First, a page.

The CH n vibrations are more easily identifiable in infrared ellipsometry than in Raman spectrometry due to differences in efficient sections. In general, however, the hydrogen is incorporated mainly in the sp 3 phase. Accordingly, IR ellipsometry is well suited for the characterization of the sp 3 phase. However, Raman spectrometry is significantly more sensitive to C = C compounds than IR ellipsometry, and consequently more sensitive to the sp 2 phase. As in the previous case, the device according to the invention, which allows measurements in real time and at the same point, of both Raman spectrometry and reflectometry, ensures complete characterization of such samples.
c) The polymers
Case of the polymers is based on the complementarity of the IR ellipsometry and
Raman spectrometry on the different sensitivities
These two techniques on various vibrations, the Raman spectrometry very
is sensitive to the C = C groupings and the IR ellipsometry
on the C = O moieties used in numerous polymers such as the
Polycarbonate are included. Since it is the device according to the invention
allows to use the two measurement types simultaneously and at the same point,
can be the maximum benefit
from this complementarity
to be pulled. In general, Raman spectrometry is complementary to the distant one
IR ellipsometry by allowing characterizations that are sensitive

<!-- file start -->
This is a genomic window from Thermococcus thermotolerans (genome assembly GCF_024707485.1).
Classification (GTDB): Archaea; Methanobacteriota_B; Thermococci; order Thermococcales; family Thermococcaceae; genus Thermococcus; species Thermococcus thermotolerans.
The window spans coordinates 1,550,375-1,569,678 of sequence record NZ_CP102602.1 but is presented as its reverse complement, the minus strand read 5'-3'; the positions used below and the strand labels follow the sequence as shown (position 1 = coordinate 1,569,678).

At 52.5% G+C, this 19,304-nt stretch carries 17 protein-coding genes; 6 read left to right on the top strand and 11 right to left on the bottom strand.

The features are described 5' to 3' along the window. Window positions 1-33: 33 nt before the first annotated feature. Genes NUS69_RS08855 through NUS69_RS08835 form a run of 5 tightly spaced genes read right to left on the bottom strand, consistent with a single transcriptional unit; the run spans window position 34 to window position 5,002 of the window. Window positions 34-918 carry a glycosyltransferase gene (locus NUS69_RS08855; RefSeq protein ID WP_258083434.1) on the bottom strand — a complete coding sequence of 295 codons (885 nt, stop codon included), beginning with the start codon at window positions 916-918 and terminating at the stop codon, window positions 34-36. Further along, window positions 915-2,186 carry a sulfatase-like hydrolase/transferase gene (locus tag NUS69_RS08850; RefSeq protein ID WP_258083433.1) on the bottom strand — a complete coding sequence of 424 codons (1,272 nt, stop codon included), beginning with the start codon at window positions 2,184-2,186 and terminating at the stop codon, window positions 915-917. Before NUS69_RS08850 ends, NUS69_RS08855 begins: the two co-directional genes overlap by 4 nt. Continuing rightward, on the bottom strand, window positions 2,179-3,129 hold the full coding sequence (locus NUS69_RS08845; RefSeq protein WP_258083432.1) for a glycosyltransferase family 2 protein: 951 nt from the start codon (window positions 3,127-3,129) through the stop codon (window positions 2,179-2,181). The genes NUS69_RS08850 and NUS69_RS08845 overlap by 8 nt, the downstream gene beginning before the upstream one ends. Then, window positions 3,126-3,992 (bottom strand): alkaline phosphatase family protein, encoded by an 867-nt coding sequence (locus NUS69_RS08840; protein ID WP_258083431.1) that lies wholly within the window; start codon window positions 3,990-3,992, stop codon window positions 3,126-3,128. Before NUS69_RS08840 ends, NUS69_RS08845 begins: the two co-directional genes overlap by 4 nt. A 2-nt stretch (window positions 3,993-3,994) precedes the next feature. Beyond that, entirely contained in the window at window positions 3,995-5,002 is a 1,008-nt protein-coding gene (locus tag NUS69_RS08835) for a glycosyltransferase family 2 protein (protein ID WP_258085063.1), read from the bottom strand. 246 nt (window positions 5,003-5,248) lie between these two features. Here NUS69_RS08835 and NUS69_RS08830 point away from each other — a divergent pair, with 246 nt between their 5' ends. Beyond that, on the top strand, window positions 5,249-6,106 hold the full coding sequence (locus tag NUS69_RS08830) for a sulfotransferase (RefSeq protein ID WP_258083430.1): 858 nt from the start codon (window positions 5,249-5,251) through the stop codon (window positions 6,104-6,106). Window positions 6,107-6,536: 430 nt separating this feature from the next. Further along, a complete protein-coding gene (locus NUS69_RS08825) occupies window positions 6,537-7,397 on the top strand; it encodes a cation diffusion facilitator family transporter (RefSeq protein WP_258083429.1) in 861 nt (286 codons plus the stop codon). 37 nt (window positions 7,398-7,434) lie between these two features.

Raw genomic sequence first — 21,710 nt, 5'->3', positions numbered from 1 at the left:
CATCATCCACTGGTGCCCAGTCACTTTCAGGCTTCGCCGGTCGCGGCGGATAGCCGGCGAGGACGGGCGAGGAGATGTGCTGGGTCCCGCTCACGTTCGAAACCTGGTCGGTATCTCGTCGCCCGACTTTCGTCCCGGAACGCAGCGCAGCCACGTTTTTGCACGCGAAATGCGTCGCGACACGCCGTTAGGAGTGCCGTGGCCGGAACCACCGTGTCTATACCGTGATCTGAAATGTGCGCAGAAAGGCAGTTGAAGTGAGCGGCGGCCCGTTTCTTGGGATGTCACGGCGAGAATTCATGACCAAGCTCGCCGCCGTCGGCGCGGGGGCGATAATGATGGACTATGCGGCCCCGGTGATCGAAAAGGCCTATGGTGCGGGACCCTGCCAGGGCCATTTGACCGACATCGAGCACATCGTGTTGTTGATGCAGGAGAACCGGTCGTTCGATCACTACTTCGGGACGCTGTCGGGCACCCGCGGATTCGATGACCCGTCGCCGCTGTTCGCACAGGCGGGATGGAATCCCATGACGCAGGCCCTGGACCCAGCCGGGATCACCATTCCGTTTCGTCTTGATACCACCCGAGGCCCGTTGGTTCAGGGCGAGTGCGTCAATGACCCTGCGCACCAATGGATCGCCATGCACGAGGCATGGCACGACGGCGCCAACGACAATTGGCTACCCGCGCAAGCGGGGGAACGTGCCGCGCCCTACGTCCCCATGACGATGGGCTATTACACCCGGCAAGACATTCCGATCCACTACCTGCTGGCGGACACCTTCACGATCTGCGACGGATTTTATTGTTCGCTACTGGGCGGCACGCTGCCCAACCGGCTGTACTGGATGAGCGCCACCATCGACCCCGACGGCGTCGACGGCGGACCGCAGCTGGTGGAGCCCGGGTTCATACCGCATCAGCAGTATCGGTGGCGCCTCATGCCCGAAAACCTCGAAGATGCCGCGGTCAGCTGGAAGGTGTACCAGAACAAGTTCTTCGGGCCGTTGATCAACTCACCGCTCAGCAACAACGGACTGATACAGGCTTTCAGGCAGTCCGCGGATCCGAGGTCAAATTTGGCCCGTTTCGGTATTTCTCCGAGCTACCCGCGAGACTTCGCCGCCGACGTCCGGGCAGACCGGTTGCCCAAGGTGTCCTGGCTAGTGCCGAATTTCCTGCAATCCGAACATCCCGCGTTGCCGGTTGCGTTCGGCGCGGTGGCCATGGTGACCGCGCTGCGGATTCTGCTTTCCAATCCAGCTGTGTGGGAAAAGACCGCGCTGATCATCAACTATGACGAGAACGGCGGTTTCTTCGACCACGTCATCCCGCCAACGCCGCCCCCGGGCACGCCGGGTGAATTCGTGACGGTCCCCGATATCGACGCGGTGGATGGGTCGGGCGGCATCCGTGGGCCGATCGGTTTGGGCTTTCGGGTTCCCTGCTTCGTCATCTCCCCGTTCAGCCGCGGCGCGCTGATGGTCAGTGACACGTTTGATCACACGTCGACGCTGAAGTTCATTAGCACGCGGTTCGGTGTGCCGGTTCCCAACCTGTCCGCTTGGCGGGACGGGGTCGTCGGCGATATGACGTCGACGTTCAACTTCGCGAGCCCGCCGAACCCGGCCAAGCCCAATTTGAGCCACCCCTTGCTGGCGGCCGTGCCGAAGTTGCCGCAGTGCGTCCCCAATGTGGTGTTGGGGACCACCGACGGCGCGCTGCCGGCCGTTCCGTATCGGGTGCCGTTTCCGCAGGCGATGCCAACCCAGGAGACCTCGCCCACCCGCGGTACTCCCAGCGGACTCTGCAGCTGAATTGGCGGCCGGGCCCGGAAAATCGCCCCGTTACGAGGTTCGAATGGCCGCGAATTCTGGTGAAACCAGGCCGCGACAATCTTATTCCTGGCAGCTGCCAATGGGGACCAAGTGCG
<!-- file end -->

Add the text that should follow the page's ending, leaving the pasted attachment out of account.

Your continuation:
on which deformations of benzene nuclei are.
Raman spectrometry and UV-visible ellipsometry
yet exemplified by some treatments of polymers, for example
through plasma. A networking phenomenon
is easily indicated by ellipsometry, by an increase
the refractive index (compaction) or an absorption in the UV (show
of chromophore groups). In a nearly analogous way, one can
Degradation process are shown. The polymer thickness caused by the change
is affected in ellipsometry by multilayer formalism
rated. However, the UV-visible ellipsometry is hardly sensitive to
the structure of the material is, it is not particularly for the description
the microscopic process of crosslinking or degradation suitable. The
of the polymer or a state of polymerization can be easily determined by measurements of
Raman spectrometry can be characterized.
Illustrate application examples of the device according to the invention
their contribution and are in no way limiting.